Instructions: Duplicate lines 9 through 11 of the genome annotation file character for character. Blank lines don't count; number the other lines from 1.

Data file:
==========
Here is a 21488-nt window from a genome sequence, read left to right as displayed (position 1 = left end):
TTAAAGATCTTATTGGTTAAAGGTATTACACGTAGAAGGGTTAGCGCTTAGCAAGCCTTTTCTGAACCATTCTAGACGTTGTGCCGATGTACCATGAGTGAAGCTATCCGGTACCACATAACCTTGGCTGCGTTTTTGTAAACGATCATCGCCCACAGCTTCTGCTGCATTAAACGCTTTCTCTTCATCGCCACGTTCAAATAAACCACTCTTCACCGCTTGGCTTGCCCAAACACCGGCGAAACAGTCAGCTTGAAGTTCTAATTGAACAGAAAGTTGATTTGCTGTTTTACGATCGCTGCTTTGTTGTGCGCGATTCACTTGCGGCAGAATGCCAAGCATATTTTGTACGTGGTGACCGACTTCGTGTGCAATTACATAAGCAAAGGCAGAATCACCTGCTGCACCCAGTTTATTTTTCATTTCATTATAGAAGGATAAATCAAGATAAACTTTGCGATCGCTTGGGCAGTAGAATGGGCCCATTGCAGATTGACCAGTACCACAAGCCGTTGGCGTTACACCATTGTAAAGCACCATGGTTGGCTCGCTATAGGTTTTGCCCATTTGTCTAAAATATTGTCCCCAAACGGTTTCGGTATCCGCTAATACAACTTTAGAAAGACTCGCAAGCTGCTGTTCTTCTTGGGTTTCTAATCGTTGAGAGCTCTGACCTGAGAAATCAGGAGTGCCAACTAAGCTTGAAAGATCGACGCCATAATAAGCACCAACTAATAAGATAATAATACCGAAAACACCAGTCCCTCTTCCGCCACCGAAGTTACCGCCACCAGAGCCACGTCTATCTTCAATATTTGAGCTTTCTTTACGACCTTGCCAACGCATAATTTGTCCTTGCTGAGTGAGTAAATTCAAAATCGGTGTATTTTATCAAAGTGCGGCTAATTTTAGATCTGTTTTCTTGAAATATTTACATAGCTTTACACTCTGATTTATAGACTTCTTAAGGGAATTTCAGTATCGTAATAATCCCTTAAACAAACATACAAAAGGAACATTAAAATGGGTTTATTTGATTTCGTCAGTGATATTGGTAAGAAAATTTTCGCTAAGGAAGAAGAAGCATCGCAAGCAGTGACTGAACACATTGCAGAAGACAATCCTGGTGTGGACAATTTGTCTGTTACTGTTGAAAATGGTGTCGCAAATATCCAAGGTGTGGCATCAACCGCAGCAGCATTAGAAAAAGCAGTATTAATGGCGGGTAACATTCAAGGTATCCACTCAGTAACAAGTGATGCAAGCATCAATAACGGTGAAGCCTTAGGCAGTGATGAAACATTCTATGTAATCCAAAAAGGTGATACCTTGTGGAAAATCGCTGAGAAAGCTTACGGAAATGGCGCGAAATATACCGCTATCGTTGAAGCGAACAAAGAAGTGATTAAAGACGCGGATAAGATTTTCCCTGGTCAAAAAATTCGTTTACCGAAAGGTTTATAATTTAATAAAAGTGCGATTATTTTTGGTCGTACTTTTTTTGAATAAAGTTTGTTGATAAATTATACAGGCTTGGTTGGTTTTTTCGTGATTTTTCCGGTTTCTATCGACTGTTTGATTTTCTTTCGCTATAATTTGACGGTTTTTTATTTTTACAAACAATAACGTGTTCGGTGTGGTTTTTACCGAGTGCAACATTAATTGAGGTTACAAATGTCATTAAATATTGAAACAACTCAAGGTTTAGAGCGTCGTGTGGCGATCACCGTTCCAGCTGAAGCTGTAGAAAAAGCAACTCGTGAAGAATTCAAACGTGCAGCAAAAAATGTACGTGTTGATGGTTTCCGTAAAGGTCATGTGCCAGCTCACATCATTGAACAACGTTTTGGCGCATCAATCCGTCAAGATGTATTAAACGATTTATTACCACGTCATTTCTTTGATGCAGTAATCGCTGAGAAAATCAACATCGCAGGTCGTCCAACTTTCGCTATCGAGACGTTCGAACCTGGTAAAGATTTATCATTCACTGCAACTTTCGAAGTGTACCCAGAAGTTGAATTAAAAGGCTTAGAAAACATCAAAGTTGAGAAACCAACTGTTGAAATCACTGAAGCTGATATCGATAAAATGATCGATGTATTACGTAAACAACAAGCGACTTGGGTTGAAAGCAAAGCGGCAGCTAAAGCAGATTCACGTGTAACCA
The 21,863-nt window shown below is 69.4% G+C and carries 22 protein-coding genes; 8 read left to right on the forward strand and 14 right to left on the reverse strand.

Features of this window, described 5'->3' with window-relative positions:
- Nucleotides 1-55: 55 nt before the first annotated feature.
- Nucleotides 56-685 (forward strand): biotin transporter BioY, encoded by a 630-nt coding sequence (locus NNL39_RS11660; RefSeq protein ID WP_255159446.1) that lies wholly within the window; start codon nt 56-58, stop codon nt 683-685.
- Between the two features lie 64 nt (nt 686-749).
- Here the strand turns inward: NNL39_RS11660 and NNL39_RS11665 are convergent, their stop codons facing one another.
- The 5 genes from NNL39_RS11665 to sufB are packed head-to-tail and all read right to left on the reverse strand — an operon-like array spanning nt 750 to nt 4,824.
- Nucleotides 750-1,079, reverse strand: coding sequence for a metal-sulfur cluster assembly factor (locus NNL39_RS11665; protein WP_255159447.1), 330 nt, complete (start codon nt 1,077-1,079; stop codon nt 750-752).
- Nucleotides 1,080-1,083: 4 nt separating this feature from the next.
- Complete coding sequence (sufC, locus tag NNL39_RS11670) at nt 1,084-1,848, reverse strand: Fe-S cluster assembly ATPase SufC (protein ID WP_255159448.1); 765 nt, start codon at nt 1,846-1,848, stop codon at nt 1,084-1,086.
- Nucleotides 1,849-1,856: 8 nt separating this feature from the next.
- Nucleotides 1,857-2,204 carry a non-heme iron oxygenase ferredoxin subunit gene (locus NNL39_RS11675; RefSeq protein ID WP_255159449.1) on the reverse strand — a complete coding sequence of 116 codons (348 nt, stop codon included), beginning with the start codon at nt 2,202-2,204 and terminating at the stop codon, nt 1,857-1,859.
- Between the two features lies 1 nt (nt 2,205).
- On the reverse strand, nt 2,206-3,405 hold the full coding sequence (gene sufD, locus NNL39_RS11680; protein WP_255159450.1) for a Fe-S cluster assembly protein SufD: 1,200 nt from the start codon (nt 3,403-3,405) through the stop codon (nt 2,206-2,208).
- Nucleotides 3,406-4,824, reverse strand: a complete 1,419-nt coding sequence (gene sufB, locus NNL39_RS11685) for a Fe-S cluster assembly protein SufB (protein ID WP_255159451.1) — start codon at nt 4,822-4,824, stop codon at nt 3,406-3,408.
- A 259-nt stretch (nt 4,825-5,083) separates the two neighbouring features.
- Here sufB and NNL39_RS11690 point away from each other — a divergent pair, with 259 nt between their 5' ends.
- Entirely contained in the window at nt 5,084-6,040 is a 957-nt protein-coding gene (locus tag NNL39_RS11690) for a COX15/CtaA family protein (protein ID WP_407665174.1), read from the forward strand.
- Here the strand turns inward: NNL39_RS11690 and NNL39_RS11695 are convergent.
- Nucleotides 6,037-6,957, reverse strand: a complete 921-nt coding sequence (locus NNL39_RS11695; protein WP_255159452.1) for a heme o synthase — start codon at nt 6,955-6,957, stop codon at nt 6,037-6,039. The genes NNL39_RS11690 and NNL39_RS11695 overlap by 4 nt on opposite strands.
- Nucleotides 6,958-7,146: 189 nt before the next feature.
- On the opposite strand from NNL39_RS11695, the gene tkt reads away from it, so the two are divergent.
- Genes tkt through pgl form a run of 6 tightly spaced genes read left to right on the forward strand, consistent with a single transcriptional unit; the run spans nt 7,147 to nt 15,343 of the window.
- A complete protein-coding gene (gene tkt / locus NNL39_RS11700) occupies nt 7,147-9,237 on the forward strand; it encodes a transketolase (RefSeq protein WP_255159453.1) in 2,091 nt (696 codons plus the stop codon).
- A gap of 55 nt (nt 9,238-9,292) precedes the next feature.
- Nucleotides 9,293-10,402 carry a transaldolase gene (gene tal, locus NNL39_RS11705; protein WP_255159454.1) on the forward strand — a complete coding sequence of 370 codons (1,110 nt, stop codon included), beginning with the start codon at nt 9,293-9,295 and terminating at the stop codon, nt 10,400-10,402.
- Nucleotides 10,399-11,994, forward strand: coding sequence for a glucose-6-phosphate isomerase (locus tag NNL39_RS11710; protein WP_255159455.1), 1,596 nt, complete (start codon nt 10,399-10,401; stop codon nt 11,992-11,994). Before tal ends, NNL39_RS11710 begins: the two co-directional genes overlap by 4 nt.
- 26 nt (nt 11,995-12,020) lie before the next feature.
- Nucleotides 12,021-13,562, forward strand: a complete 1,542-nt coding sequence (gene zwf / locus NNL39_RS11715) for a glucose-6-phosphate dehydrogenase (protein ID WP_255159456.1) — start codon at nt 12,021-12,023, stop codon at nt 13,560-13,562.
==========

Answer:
- The 5 genes from NNL39_RS11665 to sufB are packed head-to-tail and all read right to left on the reverse strand — an operon-like array spanning nt 750 to nt 4,824.
- Nucleotides 750-1,079, reverse strand: coding sequence for a metal-sulfur cluster assembly factor (locus NNL39_RS11665; protein WP_255159447.1), 330 nt, complete (start codon nt 1,077-1,079; stop codon nt 750-752).
- Nucleotides 1,080-1,083: 4 nt separating this feature from the next.